When we think of classical music, our first thoughts are of artists like Mozart or Beethoven. But classical music is more than a collection of composers who have long since passed, but it is a genre of music that is still being developed by contemporary composers. The Grand Valley State University Department of Music, Theater and Dance hopes to foster that realization through the 20th/21st-Century Piano Festival.
Held Saturday, Nov. 7, the festival is in its sixth year of being organized by professor Sookkyung Cho. The event focuses on providing a performance experience for about 70-80 K-12 students, or “pre-college” as the festival terms them. This year, the event is hosted on the GVSU Piano Facebook page where all videos will be streamed.
The festival is a unique offering in Michigan and very few similar festivals exist elsewhere in the world. In fact, a German college student reached out this year, and although college students are not typically highlighted, she will be sharing a performance piece.
Because the focus is on the past 120 years of classical music, the students get exposure to many forms of the genre.
“They actually get to work with original composers, not dead ones, and see music come alive from the written notes,” said Cho.
In the hopes of introducing the participants to new musical experiences, Cho selected a video of the New Music Ensemble, and a 19 piano arrangement of a Chopin waltz recorded during GVSU’s summer camp.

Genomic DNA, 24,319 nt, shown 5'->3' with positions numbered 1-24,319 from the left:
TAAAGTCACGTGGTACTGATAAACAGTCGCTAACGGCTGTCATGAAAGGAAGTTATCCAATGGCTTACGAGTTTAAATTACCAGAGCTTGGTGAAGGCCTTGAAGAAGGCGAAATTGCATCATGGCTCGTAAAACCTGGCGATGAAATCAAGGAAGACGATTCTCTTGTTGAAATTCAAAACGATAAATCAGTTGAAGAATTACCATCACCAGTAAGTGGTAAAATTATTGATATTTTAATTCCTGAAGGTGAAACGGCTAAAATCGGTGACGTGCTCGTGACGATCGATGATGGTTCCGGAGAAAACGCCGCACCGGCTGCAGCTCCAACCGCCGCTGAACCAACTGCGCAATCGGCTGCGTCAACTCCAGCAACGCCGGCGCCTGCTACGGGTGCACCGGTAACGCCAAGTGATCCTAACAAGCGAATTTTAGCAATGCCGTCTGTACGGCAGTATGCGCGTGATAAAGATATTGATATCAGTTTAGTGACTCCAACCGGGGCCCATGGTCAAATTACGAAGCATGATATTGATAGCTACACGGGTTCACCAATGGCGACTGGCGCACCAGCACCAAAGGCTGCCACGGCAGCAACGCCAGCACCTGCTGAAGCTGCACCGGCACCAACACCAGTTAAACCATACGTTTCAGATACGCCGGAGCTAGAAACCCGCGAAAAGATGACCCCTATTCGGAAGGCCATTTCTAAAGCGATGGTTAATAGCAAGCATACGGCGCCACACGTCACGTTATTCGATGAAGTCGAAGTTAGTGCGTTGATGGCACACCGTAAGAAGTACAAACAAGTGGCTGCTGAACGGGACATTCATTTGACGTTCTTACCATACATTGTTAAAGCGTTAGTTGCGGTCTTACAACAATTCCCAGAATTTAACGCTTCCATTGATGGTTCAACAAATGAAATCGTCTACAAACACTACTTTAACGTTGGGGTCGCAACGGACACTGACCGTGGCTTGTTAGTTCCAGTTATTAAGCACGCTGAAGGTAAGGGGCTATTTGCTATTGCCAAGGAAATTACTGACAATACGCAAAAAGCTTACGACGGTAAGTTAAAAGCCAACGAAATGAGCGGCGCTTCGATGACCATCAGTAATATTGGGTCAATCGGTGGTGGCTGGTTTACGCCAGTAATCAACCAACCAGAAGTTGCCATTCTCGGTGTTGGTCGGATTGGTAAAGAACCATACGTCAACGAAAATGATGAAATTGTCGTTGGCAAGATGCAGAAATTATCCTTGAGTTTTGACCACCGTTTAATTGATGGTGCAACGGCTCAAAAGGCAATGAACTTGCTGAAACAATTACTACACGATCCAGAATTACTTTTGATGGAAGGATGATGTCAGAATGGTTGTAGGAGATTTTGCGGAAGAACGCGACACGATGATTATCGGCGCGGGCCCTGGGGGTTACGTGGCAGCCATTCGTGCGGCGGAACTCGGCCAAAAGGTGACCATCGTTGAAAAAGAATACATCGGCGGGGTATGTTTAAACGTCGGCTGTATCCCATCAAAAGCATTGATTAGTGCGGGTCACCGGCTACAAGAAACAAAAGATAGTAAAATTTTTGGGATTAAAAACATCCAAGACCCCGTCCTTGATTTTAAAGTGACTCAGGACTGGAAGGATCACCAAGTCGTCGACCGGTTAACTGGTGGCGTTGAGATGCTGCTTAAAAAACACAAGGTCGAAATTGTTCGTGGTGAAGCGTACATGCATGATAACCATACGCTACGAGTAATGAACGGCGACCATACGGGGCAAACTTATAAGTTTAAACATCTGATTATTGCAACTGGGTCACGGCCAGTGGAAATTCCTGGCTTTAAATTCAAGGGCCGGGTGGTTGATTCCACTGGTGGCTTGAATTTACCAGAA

Another important element of the festival has been premiering new duets commissioned by various composers. While premiering a duet would be impossible this year, a senior music major, Rebekah Shomsky will be sharing the first movement of her original composition.
“I feel new to the world of compositing and to share something I’ve written, I’m surprised people actually like it,” said Shomsky.
Shomsky has been a part of the festival since her freshman year.
“I definitely wish I would have had something like this as a kid,” she said. Now, she gets to be the composer the students get to see perform.
The event is important to Shomsky because she hopes young people realize there is more to classical music.
“Classical music gets stuck because they’re (Mozart, Beethoven) great but it’s important to discover creative original composers with new ideas moving classical music,” she said. She didn’t even know many of the newer composers existed until she arrived at GVSU.
Cho hopes the festival provides both participants and audience, “exposure to a wide variety of music celebrating pieces written in recent decades not used to hearing.” Shomsky said she is excited about “sharing the joy of music. music is still an important part of all of our lives.”